439. A Secret Book
Time limit per test: 0.5
Memory limit: 262144
Many organizers of math contests notice that their students are not really good in solving so-called two-step problems, which are the problems that can be solved by solving two weakly related sub-problems consecutively. In fact, it is easier to them to solve one-step problem which is much more complex than both sub-problems of the two-step problem. Now, you have got a book with the annotation on cover which says that this book holds an explanation of the mystery of that paradox. Unfortunately, the book is locked with a special lock, but there is a detailed instruction on how to open it.
The lock is made of two tapes with capital Latin letters printed on them. All letters on both tapes have identical width. The second tape is placed directly below the first, and they are aligned by left border. To have better understanding of this, you can think of these tapes as two strings of letters printed with monospaced font, one under another. The length of the second tape (string) is strictly less than the length of the first one. Using the lock mechanism, you can shift any tape left or right by one letter. This shift is cyclic, that is, after a shift to the left, string "ABRA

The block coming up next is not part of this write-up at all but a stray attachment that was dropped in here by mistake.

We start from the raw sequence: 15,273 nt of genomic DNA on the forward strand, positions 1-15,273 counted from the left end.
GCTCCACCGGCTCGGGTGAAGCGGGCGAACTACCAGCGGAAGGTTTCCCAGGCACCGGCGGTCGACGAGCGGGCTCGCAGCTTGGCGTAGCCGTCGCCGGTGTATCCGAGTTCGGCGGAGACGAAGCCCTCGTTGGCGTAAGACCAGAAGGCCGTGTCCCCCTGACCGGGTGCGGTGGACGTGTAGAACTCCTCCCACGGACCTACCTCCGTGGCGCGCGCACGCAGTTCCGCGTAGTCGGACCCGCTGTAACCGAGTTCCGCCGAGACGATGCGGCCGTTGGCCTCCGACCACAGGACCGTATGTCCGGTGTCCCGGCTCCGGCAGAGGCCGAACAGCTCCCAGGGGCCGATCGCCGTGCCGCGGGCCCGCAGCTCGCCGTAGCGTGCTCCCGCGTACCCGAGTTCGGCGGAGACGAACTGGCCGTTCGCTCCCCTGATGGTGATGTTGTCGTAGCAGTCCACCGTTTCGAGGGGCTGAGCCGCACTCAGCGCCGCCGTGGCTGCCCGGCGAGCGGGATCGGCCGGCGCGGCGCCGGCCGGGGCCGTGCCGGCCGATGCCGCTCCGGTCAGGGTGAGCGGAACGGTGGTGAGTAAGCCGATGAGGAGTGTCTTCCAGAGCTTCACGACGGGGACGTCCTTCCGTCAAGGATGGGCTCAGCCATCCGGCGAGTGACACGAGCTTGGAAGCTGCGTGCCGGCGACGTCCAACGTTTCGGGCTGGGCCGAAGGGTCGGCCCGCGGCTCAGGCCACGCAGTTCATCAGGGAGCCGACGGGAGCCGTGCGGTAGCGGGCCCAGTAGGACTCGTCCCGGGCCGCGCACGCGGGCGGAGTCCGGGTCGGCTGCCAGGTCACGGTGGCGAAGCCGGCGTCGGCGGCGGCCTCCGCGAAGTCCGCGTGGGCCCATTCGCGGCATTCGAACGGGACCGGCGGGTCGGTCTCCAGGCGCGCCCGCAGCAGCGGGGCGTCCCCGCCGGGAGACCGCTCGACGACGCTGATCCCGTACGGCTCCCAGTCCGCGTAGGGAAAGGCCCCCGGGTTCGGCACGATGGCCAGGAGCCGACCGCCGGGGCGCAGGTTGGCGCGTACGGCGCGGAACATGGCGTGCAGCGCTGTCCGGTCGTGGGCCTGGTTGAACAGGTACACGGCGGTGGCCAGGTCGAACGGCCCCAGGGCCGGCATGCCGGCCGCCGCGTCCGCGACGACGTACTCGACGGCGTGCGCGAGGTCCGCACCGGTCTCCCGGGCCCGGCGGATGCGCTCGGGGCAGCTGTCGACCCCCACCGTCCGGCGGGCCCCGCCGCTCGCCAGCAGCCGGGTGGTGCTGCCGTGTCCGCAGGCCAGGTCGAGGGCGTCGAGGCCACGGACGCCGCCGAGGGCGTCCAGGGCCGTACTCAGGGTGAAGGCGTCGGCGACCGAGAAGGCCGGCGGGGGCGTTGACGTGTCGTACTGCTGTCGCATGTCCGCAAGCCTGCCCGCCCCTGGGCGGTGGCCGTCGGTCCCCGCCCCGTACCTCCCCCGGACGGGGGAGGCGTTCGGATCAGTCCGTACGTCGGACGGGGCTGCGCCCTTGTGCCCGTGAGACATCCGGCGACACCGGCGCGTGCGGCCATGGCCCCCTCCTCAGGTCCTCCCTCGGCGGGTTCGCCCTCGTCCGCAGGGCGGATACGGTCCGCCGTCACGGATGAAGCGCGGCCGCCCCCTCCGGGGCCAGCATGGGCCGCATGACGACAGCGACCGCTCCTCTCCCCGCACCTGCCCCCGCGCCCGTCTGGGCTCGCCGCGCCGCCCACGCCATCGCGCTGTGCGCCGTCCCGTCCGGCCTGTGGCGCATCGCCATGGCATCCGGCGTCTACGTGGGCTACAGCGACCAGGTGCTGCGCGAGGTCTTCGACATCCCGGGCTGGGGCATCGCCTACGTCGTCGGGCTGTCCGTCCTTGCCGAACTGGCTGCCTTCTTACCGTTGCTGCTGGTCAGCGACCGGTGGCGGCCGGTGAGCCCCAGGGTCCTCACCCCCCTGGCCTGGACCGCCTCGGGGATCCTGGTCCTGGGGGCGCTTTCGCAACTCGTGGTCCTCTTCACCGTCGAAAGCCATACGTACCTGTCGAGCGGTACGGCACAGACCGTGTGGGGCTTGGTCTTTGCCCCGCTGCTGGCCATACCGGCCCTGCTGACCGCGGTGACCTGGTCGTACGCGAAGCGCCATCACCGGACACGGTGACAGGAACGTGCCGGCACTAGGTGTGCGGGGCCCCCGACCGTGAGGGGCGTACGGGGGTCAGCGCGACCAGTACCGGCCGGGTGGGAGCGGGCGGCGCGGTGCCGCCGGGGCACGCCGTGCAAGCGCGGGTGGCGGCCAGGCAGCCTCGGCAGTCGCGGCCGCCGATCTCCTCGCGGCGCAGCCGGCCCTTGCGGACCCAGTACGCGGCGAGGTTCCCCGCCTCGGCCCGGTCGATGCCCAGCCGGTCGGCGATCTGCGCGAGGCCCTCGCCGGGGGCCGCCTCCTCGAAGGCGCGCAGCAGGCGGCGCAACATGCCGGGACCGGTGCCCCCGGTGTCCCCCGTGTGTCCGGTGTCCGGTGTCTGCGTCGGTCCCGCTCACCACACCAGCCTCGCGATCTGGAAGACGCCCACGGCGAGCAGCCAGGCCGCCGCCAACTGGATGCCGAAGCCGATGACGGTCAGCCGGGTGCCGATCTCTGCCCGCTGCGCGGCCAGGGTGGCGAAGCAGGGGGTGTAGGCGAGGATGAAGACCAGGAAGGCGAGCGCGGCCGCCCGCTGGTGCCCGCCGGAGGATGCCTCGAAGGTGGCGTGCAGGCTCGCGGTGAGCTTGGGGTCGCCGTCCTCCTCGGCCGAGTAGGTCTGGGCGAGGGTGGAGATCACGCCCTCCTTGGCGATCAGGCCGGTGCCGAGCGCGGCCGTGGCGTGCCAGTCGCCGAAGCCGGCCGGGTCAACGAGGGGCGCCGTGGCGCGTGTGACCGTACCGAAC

" becomes "BRAA
". To open the lock, you must shift the second tape so that the lexicographic order of resulting string will be the least possible. After that you must shift the first tape in such way that the beginning of the first string will match the whole second string. For example, let us assume that the first tape contains string "KADAABRA
" and the second tape contains "ABRA
". On the first step we should shift the second string by one letter to the right, so we get "AABR
" (the lexicographically smallest shift of the string "ABRA
"). After that we shift the first string by three letters to the left, resulting in string "AABRAKAD
" which begins with "AABR
". Additionally, the lock mechanism accepts combinations where any one letter in the second string differs from the corresponding letter in the first string. Thus, if the first string is "KADABRA
" and the second is "AABR
", it is acceptable to shift first string to get "DABRAKA
", which begins with "DABR
" that differs from "AABR
" by one letter, and the lock will be opened.
Given the strings on the two tapes, find a way to open the lock. It is guaranteed that the solution exists.
The first line of input contains two integers N
which indicate the number of letters on the first and second tapes, respectively (
). The second line consists of N
capital Latin letters — the string printed on the first tape. The third line consists of M
capital Latin letters — the string printed on the second tape.
Output two lines. The first line should contain the resulting string on the second tape. The second line should contain the resulting string on the first tape. If several solutions are possible, output a solution which shifts the first tape the minimal number of times. If more than one solution still exists, output a solution where the first tape is being shifted to the left.